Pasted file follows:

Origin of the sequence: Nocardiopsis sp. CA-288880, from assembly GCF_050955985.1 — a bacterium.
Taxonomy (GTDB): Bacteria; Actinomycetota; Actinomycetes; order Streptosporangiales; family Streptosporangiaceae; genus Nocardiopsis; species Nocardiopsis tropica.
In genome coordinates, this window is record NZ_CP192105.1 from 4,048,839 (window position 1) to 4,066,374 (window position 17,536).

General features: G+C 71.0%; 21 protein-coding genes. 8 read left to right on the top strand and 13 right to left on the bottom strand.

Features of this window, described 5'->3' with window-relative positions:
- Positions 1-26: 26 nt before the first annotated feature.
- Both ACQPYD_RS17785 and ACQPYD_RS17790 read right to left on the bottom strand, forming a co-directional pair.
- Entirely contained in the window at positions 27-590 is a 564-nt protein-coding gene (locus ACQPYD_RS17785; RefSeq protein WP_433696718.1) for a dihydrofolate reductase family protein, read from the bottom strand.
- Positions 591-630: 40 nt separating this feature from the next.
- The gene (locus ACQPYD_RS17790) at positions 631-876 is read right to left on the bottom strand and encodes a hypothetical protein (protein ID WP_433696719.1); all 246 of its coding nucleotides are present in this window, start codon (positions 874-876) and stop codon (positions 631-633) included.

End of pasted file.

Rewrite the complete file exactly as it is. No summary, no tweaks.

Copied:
Origin of the sequence: Nocardiopsis sp. CA-288880, from assembly GCF_050955985.1 — a bacterium.
Taxonomy (GTDB): Bacteria; Actinomycetota; Actinomycetes; order Streptosporangiales; family Streptosporangiaceae; genus Nocardiopsis; species Nocardiopsis tropica.
In genome coordinates, this window is record NZ_CP192105.1 from 4,048,839 (window position 1) to 4,066,374 (window position 17,536).

General features: G+C 71.0%; 21 protein-coding genes. 8 read left to right on the top strand and 13 right to left on the bottom strand.

Features of this window, described 5'->3' with window-relative positions:
- Positions 1-26: 26 nt before the first annotated feature.
- Both ACQPYD_RS17785 and ACQPYD_RS17790 read right to left on the bottom strand, forming a co-directional pair.
- Entirely contained in the window at positions 27-590 is a 564-nt protein-coding gene (locus ACQPYD_RS17785; RefSeq protein WP_433696718.1) for a dihydrofolate reductase family protein, read from the bottom strand.
- Positions 591-630: 40 nt separating this feature from the next.
- The gene (locus ACQPYD_RS17790) at positions 631-876 is read right to left on the bottom strand and encodes a hypothetical protein (protein ID WP_433696719.1); all 246 of its coding nucleotides are present in this window, start codon (positions 874-876) and stop codon (positions 631-633) included.